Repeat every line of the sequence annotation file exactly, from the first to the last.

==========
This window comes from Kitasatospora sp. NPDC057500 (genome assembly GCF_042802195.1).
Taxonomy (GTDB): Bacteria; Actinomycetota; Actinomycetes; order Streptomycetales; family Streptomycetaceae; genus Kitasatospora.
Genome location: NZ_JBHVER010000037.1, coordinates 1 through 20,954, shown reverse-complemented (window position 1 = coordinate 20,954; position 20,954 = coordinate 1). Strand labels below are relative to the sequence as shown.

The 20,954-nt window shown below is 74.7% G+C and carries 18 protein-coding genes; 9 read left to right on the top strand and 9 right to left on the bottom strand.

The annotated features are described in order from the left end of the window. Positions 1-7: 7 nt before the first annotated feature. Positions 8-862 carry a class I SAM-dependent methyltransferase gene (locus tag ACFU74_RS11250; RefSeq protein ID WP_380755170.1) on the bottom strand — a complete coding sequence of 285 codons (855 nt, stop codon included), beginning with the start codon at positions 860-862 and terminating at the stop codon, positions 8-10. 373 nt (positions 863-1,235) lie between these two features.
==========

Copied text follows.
This window comes from Kitasatospora sp. NPDC057500 (genome assembly GCF_042802195.1).
Taxonomy (GTDB): Bacteria; Actinomycetota; Actinomycetes; order Streptomycetales; family Streptomycetaceae; genus Kitasatospora.
Genome location: NZ_JBHVER010000037.1, coordinates 1 through 20,954, shown reverse-complemented (window position 1 = coordinate 20,954; position 20,954 = coordinate 1). Strand labels below are relative to the sequence as shown.

The 20,954-nt window shown below is 74.7% G+C and carries 18 protein-coding genes; 9 read left to right on the top strand and 9 right to left on the bottom strand.

The annotated features are described in order from the left end of the window. Positions 1-7: 7 nt before the first annotated feature. Positions 8-862 carry a class I SAM-dependent methyltransferase gene (locus tag ACFU74_RS11250; RefSeq protein ID WP_380755170.1) on the bottom strand — a complete coding sequence of 285 codons (855 nt, stop codon included), beginning with the start codon at positions 860-862 and terminating at the stop codon, positions 8-10. 373 nt (positions 863-1,235) lie between these two features.